It should be emphasized here that the warrior/hero figure embodied the continual bridging of chaos and order. This individual had to have a higher aptitude, be much stronger, and more intelligent than the average person. To go back to the opening quote, venturing into the forest was walking. Before we ventured, we first had to learn to walk and then fashion a walking stick. That way, when we stumbled - which we inevitably did - we were prepared with the proper tools. If the explorer was not well prepared, then they merely perished. Their life was the front line. There was not a single second when they were not transforming the wild, untamed world of nature, into some small semblance of culture and order.
Now, there is an essential reason for telling this story. It has a compelling parallel to what is happening in more modern times. In the West especially, we have a robust society and social order. In many ways, it is becoming brutal and corrupt. This issue is primarily due to a degradation of morals and values rooted in a shallowing of epistemology.
“This “problem of morality” – is there anything moral, in any realistic general sense, and if so, how might it be comprehended? – is a question that has now attained paramount importance. We have the technological power to do anything we want (certainly, anything destructive; potentially, anything creative); commingled with that power, however, is an equally profound existential uncertainty, shallowness and confusion. Our constant cross-cultural interchanges and our capacity for critical reasoning has undermined our faith in the traditions of our forebears – perhaps for good reason. However, the individual cannot live without belief – without action and valuation – and science cannot provide that belief. We must nonetheless put our faith into something.” Pg. 10 
From this, we can see that we as humans need to believe something. We have denied many approaches that our predecessors created, and utilized. This cleavage leaves us at a new frontier. One where we must decide what it is that we deem essential. We also must determine how we create such a value structure. Based on how we formulate this, it will drive our actions. Because of this lack of historical outlook, we are at a time of paramount importance. This era is a time when the individual must do the work to become educated enough to determine the appropriate path. It is for this reason that we should see what our forefathers have done.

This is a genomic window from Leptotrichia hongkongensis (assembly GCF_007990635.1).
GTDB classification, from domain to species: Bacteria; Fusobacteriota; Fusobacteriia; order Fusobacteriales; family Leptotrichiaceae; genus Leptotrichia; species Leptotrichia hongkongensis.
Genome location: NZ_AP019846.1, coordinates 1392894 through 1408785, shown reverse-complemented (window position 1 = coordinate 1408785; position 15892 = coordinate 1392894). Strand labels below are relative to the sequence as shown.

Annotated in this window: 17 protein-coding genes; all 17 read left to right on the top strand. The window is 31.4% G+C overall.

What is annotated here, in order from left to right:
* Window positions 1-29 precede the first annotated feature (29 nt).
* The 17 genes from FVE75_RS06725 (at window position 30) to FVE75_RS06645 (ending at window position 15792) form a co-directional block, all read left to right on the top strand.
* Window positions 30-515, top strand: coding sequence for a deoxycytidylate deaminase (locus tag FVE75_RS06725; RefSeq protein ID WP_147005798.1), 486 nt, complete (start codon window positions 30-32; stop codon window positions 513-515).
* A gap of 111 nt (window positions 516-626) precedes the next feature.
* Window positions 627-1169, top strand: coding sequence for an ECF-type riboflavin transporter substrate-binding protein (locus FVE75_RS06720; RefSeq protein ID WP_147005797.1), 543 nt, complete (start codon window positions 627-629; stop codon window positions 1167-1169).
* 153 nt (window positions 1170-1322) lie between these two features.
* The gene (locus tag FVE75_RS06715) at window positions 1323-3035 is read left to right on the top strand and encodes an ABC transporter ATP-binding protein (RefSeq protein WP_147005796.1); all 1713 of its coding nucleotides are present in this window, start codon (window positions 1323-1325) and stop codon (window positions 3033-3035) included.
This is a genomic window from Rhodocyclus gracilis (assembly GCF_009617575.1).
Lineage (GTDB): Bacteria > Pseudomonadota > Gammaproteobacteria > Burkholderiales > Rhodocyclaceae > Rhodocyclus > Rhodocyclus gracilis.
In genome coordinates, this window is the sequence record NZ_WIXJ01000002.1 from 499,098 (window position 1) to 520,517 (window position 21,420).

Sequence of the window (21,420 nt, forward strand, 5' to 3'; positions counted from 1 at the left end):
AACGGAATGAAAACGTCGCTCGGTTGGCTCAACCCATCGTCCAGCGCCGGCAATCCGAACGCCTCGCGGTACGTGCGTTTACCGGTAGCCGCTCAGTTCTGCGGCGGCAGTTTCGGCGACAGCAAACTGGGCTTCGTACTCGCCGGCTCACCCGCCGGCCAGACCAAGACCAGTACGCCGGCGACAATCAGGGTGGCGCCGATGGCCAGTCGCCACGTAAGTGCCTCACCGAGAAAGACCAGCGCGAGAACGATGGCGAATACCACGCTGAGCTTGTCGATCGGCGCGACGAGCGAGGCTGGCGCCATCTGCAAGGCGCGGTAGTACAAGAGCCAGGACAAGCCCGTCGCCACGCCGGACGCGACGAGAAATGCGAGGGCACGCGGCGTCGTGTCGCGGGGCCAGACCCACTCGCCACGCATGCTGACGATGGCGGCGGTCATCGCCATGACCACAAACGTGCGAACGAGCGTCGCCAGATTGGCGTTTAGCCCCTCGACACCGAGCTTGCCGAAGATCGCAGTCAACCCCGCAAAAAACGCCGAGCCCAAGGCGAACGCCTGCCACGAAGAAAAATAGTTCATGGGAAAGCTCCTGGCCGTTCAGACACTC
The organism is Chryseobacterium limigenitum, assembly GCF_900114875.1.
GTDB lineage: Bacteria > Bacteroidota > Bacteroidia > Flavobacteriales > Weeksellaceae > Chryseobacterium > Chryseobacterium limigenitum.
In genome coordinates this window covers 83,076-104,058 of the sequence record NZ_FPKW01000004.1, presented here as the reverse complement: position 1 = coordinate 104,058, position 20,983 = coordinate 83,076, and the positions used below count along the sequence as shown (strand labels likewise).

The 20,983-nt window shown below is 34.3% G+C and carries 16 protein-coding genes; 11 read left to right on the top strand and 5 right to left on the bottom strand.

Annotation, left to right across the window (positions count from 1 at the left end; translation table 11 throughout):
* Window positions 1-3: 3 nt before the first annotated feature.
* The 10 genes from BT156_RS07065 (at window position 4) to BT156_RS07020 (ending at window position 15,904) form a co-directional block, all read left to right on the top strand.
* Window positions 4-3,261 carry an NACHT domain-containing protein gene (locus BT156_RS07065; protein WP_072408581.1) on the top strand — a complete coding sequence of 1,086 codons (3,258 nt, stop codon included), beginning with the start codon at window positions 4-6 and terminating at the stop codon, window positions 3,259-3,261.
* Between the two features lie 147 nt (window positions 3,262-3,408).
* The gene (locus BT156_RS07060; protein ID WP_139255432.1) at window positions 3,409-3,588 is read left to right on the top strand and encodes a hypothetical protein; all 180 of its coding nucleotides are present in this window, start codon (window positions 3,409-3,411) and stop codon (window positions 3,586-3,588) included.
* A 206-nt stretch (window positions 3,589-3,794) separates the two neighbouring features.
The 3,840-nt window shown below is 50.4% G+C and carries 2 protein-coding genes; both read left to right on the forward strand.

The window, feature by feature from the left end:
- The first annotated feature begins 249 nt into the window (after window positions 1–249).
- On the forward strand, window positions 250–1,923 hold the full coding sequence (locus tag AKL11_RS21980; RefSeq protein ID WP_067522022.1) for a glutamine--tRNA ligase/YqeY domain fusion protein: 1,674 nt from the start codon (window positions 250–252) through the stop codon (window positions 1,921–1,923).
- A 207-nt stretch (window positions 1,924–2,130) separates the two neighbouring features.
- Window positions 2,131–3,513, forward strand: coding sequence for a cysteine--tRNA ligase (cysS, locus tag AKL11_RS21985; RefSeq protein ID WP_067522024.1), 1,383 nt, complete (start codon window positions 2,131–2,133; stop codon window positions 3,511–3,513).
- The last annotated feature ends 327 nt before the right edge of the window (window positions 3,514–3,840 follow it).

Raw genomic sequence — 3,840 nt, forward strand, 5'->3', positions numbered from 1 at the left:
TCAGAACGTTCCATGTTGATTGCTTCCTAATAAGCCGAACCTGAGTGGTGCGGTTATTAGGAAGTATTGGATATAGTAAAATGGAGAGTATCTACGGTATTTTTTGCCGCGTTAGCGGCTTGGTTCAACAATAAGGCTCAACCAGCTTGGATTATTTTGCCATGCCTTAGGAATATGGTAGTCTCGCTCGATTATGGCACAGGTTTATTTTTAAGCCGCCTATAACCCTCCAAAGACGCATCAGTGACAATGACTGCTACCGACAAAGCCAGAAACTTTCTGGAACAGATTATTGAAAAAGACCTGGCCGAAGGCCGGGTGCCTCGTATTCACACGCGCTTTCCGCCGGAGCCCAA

In the days of sailing ships, the prevailing mindset was that groups left the tyrannical monarch in hopes of settling and creating a life with more freedom. In our modern day, it seems as though educational institutions, Corporate America and the government represent this same tyrannical force. These structures in and of themselves are set out to help us deal with the world. However, as D.O. Hebb has eloquently stated:
“[The urbanity characterizing ourselves,]… the civilized, amiable, and admirable part of mankind, well brought up and not constantly in a state of fear… depends as much on our successfully avoiding disturbing stimulation as on a lowered sensitivity [to fear-producing stimuli]…. [T]he capacity for emotional breakdown may [well] be self-concealing, leading [animals and human beings] to find or create an environment in which the stimuli to excessive emotional response are at a minimum. So effective is our society in this regard that its members – especially the well-to-do and educated ones – may not even guess at some of their own potentialities. One usually thinks of education, in the broad sense, as producing a resourceful, emotionally stable adult, without respect to the environment in which these traits are to appear. To some extent this may be true. But education can be seen as being also the means of establishing a protective social environment in which emotional stability is possible. Perhaps it strengthens the individual against unreasonable fears and rages, but it certainly produces a uniformity of appearance and behavior which reduces the frequency with which the individual member of the society encounters the causes of such emotion. On this view, the susceptibility to emotional disturbance may not be decreased. It may, in fact, be increased. The protective cocoon of uniformity, in personal appearance, manners, and social activity generally, will make small deviations from custom appear increasingly strange and thus (if the general thesis is sound) increasingly intolerable. The inevitable small deviations from custom will bulk increasingly large, and the members of the society, finding themselves tolerating trivial deviations well, will continue to think of themselves as socially adaptable.” Adapted from